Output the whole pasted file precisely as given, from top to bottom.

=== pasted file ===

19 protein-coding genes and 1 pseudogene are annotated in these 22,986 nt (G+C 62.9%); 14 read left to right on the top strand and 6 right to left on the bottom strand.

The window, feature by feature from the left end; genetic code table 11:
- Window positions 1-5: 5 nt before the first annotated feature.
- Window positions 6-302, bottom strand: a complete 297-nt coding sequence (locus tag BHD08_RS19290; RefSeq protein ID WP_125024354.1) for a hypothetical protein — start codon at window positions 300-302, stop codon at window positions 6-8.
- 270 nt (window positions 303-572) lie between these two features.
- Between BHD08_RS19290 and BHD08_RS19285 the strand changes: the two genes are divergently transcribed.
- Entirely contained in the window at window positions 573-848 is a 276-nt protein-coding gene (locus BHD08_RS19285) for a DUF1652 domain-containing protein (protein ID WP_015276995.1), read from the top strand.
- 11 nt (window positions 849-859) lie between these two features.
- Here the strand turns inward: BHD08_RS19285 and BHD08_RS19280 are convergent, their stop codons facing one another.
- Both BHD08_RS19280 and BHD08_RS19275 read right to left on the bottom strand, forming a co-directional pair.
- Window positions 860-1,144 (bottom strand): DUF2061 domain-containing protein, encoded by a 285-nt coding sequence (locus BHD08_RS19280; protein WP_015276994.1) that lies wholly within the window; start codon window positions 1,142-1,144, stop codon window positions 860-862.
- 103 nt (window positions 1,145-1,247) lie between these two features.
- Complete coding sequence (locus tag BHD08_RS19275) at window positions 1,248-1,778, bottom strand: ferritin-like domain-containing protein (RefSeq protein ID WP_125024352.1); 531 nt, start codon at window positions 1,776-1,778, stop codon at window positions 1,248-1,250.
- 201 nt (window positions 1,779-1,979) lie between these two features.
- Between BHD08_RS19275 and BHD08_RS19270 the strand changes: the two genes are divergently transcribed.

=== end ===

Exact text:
19 protein-coding genes and 1 pseudogene are annotated in these 22,986 nt (G+C 62.9%); 14 read left to right on the top strand and 6 right to left on the bottom strand.

The window, feature by feature from the left end; genetic code table 11:
- Window positions 1-5: 5 nt before the first annotated feature.
- Window positions 6-302, bottom strand: a complete 297-nt coding sequence (locus tag BHD08_RS19290; RefSeq protein ID WP_125024354.1) for a hypothetical protein — start codon at window positions 300-302, stop codon at window positions 6-8.
- 270 nt (window positions 303-572) lie between these two features.
- Between BHD08_RS19290 and BHD08_RS19285 the strand changes: the two genes are divergently transcribed.
- Entirely contained in the window at window positions 573-848 is a 276-nt protein-coding gene (locus BHD08_RS19285) for a DUF1652 domain-containing protein (protein ID WP_015276995.1), read from the top strand.
- 11 nt (window positions 849-859) lie between these two features.
- Here the strand turns inward: BHD08_RS19285 and BHD08_RS19280 are convergent, their stop codons facing one another.
- Both BHD08_RS19280 and BHD08_RS19275 read right to left on the bottom strand, forming a co-directional pair.
- Window positions 860-1,144 (bottom strand): DUF2061 domain-containing protein, encoded by a 285-nt coding sequence (locus BHD08_RS19280; protein WP_015276994.1) that lies wholly within the window; start codon window positions 1,142-1,144, stop codon window positions 860-862.
- 103 nt (window positions 1,145-1,247) lie between these two features.
- Complete coding sequence (locus tag BHD08_RS19275) at window positions 1,248-1,778, bottom strand: ferritin-like domain-containing protein (RefSeq protein ID WP_125024352.1); 531 nt, start codon at window positions 1,776-1,778, stop codon at window positions 1,248-1,250.
- 201 nt (window positions 1,779-1,979) lie between these two features.
- Between BHD08_RS19275 and BHD08_RS19270 the strand changes: the two genes are divergently transcribed.